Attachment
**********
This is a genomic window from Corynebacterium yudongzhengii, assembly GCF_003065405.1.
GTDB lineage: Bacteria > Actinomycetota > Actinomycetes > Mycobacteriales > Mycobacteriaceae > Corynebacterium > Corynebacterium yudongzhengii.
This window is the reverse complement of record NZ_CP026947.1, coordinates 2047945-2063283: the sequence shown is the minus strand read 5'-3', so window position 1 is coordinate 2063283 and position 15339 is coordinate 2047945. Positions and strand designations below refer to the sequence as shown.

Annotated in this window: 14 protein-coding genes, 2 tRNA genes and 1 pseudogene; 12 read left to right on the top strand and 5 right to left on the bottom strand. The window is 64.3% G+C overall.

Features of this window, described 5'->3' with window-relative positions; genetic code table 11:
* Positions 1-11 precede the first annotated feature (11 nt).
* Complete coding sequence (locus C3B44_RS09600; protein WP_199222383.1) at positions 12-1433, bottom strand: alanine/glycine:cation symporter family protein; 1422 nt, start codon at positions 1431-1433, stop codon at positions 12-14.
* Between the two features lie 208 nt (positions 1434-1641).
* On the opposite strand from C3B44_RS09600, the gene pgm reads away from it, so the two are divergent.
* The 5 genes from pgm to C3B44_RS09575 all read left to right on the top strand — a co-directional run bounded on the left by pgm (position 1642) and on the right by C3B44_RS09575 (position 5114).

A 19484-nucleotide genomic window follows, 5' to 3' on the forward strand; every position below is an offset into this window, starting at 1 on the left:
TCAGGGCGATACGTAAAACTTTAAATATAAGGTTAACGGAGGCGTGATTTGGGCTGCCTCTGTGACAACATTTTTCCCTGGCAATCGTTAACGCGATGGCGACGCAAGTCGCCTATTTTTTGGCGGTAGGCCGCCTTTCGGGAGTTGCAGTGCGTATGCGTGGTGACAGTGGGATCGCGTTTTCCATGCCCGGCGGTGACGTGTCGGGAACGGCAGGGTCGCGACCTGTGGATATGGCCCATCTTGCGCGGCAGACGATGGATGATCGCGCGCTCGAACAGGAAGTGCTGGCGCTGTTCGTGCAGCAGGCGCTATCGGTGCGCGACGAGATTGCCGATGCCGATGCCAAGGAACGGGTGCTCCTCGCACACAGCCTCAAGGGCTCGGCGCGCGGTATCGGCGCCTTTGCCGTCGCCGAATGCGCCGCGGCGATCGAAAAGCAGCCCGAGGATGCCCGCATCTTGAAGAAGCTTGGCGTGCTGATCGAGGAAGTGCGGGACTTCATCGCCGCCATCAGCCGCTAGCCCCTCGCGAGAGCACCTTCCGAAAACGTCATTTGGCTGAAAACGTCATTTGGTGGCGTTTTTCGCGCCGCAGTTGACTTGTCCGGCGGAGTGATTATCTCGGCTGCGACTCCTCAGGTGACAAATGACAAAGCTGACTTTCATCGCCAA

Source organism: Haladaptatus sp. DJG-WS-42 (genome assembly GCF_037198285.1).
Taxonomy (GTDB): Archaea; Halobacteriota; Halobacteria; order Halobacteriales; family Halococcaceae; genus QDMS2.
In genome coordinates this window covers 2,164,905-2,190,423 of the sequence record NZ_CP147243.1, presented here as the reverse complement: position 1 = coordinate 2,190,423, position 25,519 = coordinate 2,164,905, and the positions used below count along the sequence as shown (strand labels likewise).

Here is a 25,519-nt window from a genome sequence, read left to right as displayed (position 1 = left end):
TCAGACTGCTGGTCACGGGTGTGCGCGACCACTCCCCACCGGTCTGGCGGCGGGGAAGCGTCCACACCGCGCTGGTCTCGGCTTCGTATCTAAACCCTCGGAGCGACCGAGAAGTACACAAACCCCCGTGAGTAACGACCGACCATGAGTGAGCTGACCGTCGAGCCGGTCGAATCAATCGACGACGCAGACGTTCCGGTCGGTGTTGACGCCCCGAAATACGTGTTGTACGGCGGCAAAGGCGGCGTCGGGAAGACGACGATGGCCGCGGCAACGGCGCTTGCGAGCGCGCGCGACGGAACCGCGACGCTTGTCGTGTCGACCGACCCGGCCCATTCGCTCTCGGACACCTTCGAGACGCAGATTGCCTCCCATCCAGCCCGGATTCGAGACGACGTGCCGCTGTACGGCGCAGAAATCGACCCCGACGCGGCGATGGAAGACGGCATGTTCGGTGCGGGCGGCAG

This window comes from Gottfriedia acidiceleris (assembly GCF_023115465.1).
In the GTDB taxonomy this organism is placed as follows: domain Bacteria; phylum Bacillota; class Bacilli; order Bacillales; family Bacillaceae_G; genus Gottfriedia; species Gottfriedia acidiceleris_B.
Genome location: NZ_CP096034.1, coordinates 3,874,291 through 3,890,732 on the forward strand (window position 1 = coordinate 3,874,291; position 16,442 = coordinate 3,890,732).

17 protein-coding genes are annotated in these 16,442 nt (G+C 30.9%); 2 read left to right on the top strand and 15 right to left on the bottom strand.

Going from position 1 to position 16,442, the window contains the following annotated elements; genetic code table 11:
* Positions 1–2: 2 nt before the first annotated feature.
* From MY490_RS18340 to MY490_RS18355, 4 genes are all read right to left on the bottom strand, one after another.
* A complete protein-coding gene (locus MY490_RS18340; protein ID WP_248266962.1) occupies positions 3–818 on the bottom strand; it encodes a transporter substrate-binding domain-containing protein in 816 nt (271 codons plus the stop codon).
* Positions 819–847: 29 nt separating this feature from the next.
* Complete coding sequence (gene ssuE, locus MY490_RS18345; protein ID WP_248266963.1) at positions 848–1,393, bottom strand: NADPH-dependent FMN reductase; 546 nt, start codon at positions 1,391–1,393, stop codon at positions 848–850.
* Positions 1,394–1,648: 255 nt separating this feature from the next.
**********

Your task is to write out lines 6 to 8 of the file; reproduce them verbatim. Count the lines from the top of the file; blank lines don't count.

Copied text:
* Positions 1-11 precede the first annotated feature (11 nt).
* Complete coding sequence (locus C3B44_RS09600; protein WP_199222383.1) at positions 12-1433, bottom strand: alanine/glycine:cation symporter family protein; 1422 nt, start codon at positions 1431-1433, stop codon at positions 12-14.
* Between the two features lie 208 nt (positions 1434-1641).